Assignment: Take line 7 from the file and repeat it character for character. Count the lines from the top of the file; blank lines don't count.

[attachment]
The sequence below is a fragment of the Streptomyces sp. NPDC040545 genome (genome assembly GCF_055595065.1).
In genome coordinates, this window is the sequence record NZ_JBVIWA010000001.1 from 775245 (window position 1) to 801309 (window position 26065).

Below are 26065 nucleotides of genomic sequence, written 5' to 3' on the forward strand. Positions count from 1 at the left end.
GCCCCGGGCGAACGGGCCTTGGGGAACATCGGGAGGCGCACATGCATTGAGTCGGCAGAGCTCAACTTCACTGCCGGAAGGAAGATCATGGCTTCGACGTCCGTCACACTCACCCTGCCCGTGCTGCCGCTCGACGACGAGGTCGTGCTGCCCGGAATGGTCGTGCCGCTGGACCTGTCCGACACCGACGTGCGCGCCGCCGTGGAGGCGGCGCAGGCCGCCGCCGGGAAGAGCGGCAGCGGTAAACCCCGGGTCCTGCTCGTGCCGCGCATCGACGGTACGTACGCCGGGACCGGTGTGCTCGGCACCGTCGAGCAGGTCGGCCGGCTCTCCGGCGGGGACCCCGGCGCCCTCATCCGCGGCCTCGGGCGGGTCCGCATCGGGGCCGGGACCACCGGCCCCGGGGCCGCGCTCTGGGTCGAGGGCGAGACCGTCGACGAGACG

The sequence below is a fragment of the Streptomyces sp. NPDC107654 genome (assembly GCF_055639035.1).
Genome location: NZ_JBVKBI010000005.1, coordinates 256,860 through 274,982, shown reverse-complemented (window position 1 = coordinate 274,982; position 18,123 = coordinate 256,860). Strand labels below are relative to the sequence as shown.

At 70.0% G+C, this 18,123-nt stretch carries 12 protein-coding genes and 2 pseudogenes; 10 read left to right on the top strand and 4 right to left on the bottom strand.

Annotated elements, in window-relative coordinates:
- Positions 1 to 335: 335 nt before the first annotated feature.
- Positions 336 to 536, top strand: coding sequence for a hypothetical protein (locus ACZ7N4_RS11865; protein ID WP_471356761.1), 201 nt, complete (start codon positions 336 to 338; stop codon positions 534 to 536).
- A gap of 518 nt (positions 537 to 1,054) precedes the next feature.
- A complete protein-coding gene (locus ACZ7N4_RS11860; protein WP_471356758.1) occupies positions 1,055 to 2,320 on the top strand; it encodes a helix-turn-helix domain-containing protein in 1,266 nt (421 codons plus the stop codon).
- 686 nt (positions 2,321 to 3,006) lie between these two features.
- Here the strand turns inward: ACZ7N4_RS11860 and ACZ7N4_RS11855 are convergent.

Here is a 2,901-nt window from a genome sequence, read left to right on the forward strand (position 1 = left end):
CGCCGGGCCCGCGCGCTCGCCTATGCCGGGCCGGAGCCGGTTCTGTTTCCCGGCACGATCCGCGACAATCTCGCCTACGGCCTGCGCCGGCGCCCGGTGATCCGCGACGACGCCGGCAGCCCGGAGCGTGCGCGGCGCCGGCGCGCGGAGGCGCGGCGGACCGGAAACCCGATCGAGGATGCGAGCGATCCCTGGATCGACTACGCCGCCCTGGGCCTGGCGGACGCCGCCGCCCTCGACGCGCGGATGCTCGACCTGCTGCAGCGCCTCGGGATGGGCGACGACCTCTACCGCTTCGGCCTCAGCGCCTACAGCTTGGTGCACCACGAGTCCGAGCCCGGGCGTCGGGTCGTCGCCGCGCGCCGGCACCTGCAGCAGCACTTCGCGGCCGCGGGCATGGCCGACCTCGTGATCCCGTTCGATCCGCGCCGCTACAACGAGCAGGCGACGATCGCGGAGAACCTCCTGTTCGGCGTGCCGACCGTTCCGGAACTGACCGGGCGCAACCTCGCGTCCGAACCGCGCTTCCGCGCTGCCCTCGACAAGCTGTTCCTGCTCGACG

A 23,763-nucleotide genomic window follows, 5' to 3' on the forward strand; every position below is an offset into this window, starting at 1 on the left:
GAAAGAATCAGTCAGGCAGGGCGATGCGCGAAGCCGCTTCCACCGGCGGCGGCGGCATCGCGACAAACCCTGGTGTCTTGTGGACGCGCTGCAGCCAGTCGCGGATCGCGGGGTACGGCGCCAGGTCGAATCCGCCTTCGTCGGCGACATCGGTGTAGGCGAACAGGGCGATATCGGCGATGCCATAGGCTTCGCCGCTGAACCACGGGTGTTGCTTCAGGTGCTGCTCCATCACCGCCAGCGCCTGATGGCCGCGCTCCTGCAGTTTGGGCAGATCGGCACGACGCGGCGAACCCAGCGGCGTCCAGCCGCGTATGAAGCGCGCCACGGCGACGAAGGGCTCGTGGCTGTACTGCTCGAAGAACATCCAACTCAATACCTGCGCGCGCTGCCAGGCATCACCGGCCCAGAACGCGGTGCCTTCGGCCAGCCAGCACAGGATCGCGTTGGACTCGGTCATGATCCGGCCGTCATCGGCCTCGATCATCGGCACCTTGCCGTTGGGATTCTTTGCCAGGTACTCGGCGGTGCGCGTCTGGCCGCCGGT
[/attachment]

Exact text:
At 70.0% G+C, this 18,123-nt stretch carries 12 protein-coding genes and 2 pseudogenes; 10 read left to right on the top strand and 4 right to left on the bottom strand.